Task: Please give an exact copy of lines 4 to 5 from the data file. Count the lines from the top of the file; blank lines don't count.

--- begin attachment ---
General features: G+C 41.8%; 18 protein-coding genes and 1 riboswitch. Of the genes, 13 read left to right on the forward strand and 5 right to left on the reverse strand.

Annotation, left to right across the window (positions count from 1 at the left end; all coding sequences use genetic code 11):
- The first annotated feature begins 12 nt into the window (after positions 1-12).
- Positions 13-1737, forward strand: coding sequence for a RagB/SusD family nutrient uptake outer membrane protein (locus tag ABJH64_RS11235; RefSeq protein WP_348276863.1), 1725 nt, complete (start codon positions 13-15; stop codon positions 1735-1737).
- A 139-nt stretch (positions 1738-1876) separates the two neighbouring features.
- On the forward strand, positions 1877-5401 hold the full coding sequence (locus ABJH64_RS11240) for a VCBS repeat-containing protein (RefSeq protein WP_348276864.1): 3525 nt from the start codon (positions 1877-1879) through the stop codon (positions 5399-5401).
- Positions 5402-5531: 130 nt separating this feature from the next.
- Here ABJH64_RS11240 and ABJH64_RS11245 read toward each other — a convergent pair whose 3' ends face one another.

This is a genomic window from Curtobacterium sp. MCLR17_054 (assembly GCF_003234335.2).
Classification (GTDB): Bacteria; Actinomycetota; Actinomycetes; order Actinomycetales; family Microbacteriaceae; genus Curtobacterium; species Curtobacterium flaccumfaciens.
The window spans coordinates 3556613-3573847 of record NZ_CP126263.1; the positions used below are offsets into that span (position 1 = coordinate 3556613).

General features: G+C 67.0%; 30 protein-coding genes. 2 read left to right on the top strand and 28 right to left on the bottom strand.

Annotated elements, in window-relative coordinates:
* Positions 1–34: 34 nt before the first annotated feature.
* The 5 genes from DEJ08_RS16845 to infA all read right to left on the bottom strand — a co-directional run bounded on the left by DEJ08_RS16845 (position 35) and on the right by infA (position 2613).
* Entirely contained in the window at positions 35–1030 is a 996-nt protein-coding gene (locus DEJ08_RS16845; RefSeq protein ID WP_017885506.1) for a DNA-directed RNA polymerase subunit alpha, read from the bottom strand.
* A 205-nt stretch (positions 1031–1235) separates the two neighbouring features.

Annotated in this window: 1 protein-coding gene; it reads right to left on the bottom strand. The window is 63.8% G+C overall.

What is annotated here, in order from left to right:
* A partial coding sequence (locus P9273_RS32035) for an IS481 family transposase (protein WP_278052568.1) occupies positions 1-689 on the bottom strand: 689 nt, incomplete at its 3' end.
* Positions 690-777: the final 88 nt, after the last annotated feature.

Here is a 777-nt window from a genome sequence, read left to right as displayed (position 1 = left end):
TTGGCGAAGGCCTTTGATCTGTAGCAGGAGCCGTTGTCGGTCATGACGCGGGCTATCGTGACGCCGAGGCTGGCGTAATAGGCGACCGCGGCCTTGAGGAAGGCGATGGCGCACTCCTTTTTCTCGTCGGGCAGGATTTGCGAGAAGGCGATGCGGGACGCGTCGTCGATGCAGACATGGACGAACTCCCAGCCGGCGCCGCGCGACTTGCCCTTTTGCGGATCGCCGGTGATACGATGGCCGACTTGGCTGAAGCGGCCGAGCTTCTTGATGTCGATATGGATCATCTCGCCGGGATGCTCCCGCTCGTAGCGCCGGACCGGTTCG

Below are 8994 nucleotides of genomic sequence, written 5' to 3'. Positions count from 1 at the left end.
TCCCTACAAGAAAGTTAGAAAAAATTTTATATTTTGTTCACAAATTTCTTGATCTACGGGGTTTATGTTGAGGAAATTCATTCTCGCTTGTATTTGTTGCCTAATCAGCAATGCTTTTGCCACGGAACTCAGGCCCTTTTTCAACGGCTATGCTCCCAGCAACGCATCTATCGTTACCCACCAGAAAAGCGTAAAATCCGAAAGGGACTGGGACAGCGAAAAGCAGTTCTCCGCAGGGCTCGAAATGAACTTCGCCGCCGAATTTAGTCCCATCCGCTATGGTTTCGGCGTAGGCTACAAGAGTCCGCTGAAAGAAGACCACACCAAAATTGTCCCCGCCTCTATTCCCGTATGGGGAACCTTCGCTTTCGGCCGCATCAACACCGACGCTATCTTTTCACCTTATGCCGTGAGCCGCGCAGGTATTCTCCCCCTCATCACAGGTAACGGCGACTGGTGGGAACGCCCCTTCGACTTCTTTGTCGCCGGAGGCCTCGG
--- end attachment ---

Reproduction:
- Positions 13-1737, forward strand: coding sequence for a RagB/SusD family nutrient uptake outer membrane protein (locus tag ABJH64_RS11235; RefSeq protein WP_348276863.1), 1725 nt, complete (start codon positions 13-15; stop codon positions 1735-1737).
- A 139-nt stretch (positions 1738-1876) separates the two neighbouring features.